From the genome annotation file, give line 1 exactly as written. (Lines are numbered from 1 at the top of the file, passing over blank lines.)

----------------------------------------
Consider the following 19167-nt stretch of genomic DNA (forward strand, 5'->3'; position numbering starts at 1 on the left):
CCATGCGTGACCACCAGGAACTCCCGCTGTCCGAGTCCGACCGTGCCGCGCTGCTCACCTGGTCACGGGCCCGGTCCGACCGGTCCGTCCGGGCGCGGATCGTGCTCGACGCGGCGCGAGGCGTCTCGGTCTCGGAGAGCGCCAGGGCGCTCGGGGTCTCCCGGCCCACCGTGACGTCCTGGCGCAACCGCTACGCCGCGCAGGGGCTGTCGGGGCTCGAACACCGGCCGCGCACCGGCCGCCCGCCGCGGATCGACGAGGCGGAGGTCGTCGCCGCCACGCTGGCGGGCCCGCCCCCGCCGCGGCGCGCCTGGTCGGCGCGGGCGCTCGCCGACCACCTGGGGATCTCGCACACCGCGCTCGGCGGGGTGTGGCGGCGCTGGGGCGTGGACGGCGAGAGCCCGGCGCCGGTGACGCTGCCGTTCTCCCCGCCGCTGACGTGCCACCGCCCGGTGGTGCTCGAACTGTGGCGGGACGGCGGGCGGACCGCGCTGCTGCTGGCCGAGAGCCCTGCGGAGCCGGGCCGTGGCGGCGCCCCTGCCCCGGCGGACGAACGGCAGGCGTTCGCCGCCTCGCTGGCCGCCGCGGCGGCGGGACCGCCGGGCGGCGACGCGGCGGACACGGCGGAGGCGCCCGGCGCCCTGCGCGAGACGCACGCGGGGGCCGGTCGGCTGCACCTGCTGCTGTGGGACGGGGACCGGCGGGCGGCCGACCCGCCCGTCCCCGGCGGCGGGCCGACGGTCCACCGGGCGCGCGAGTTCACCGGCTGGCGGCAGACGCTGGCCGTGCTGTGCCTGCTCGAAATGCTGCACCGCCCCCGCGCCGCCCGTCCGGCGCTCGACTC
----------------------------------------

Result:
Consider the following 19167-nt stretch of genomic DNA (forward strand, 5'->3'; position numbering starts at 1 on the left):